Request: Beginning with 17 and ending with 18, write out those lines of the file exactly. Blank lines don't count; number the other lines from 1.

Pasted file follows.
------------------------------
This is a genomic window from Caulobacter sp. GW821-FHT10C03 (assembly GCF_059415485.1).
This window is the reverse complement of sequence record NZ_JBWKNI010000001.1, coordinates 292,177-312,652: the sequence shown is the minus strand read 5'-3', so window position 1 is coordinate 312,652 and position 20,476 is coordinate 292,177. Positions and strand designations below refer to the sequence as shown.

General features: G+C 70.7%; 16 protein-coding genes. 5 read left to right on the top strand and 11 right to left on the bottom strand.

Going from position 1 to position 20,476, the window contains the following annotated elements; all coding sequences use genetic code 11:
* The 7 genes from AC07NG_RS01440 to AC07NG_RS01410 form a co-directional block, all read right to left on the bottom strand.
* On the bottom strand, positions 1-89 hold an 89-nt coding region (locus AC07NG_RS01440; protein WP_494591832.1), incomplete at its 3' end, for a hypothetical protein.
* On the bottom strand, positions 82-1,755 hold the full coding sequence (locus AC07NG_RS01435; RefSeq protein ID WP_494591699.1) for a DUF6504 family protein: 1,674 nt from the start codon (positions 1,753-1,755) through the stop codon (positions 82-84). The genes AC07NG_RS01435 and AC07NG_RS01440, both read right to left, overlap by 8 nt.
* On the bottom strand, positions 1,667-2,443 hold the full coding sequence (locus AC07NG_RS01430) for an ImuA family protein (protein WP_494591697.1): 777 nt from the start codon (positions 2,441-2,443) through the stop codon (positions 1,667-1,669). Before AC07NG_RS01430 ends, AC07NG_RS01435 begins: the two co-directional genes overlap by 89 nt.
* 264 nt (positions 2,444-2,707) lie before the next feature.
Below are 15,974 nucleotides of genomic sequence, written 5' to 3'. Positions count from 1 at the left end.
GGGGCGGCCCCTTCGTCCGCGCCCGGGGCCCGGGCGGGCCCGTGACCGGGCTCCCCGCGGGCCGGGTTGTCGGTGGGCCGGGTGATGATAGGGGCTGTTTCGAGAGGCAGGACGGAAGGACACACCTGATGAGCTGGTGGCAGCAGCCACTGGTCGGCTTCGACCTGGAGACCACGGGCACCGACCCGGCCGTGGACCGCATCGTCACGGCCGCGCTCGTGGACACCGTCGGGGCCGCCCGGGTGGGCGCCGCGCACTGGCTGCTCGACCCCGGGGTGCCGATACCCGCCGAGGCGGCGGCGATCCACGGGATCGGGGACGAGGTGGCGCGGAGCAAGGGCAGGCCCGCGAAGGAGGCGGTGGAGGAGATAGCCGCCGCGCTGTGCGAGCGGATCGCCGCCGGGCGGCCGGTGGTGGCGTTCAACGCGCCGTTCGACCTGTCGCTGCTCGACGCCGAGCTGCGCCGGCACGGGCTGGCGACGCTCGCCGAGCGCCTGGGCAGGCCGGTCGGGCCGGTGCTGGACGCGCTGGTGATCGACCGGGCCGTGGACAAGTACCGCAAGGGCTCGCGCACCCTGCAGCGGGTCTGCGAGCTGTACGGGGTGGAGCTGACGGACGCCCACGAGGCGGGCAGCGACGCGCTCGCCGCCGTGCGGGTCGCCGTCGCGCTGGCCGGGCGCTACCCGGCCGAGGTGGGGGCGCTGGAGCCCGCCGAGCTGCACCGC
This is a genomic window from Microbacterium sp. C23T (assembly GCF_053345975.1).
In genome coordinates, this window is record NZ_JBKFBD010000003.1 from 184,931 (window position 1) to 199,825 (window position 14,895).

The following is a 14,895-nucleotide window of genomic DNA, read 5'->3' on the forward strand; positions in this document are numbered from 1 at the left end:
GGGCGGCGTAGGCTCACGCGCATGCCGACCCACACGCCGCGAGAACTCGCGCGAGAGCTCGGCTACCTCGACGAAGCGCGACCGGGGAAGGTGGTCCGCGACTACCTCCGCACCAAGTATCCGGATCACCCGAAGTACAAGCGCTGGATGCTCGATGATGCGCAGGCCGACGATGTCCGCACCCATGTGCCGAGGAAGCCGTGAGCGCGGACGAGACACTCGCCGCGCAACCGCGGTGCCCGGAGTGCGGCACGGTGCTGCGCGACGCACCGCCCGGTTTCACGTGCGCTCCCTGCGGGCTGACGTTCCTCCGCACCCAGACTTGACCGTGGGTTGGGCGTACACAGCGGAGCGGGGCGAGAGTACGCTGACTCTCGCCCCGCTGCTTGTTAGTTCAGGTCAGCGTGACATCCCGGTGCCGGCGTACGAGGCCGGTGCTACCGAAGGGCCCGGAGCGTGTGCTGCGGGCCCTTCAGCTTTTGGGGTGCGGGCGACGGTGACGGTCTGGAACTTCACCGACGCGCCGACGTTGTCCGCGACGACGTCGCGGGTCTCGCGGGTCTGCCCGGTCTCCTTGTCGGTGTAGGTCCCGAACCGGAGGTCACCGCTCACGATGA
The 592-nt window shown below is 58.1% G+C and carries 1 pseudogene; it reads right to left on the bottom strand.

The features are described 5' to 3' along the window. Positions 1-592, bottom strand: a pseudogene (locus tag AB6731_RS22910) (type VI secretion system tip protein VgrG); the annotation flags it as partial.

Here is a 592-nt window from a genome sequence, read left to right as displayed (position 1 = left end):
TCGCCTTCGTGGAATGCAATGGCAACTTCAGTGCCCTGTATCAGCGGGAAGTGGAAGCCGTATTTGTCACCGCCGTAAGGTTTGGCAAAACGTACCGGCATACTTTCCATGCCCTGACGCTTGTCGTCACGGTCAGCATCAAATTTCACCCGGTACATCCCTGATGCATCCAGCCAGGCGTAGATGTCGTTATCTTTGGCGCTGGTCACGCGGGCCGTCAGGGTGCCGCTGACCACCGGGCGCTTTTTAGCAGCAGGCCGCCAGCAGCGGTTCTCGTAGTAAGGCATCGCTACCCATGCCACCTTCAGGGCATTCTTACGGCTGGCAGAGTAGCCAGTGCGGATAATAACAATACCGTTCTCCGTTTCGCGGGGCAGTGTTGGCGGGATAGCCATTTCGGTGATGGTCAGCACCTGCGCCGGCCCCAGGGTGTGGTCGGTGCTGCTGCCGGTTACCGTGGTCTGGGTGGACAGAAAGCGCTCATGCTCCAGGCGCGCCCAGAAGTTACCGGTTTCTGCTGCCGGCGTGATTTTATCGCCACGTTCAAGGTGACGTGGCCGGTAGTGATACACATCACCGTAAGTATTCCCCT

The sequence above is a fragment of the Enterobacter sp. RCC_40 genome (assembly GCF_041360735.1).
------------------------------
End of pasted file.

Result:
The features are described 5' to 3' along the window. Positions 1-592, bottom strand: a pseudogene (locus tag AB6731_RS22910) (type VI secretion system tip protein VgrG); the annotation flags it as partial.

Here is a 592-nt window from a genome sequence, read left to right as displayed (position 1 = left end):